50km from the city of Akureyri
The Theistareykir (Þeistareykir) geothermal power station is being developed by Þeistareykir, a subsidiary of the National Power Company of Iceland (Landsvirkjun), in north-east Iceland. Phase one of the two-phased 90MW (2 x 45MW) power project is scheduled to start operations in October 2017.
The project is being developed to primarily complement the growth of the industrial sector in north-eastern Iceland. The project site, covering an area of approximately 24km², is located roughly 50km from the city of Akureyri.
The construction of the geothermal power station started in April 2015 and is expected to generate approximately 145 jobs. The annual output from the two-phased project is expected to be 738GWh. Phase two of the project is expected to start operations in 2018.
The Hellisheidi power plant ranks sixth among the world’s biggest geothermal power plants by installed capacity.
The project was conceptualised in 1999, following the drilling of the first hole, while research drilling at the site was initiated in 2002 and extensive preparatory works started in 2011. An environmental impact assessment for a geothermal power station up to a capacity of 200MW was performed for Þeistareykir.
As of 2014, nine production wells were drilled at the project site, while the second phase will require the drilling of up to nine additional production wells.
The project primarily involves the construction of a powerhouse containing the steam turbine and generator, a facilities building and workshop, as well as two turbine halls. There will also be a steam separator station, re-injection system and pumping station for cold water supply, as well as steam pipelines connecting the three current drilling areas.
Other ancillary construction activities include the manufacture and installation of the power station’s mechanical and electrical equipment as well as the control systems.
The groundwork on the powerhouse foundation, installation of the water supply system and construction of a 15km access road from Höfuðreiðarmúl to the project site were completed in 2014. The Reykjahlíðarvegur road stretching from Húsavík to Höfuðreiðarmúli was also upgraded in two stages.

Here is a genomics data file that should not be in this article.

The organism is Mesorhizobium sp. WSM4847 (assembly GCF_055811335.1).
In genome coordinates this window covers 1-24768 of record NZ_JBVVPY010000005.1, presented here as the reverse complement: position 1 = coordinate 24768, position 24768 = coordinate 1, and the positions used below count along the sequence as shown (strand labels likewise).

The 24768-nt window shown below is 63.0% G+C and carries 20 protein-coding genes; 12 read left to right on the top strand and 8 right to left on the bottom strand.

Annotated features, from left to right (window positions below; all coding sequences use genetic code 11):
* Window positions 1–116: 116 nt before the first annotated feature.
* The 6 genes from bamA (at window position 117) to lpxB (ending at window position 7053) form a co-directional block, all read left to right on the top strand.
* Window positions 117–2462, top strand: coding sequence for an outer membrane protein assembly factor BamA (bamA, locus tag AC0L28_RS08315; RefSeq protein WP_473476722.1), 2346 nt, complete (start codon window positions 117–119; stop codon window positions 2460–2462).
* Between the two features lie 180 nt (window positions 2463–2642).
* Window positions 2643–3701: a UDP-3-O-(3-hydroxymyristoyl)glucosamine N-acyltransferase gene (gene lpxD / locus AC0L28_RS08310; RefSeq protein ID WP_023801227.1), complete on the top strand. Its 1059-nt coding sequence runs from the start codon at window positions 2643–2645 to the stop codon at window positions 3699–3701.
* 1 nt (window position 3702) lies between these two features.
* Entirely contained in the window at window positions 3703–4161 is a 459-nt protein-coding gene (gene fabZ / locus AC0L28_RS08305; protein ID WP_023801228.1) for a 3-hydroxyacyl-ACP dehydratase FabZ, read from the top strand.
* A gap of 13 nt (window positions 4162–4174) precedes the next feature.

The construction of the work camps and the installation of the electrical distribution and telecommunications systems were also completed in 2014 with help from Landsnet, the country’s transmission system operator.
The geothermal energy generated by the plant will be conveyed from the project’s substation to Bakki via two 220kV transmission lines. The electricity will primarily be supplied to industrial customers within north-east Iceland.
The contract for the construction of the powerhouse and the steam supply system has been awarded to LNS Saga, whereas the supply contract for the power-generating unit and cold-end equipment including steam surface condenser, cooling tower, gas extraction system and pump, was awarded to a consortium of Fuji Electric and Balcke Dürr.
The consortium will also supply equipment spare parts and has a further option to supply the generating unit for the second phase.
G Hjálmarsson was contracted to lay the powerhouse foundation, whereas the contractor for the water utilities was ÞS Contractors of Egilsstaðir.
Ræktunarsamband Flóa & Skeiða was contracted to drill the smaller wells at the project site in 2014, whereas the larger wells were drilled by Ja rðboranir.
The contractors involved in the upgrade of the Reykjahlíðarvegur road’s first section were Ístrukkur and Jón Ingi Hinriksson, whereas Höfðavélar performed the works for the second section.
The consortium of Mannvit and Verkís designed the power stations and prepared the project’s tender documents.
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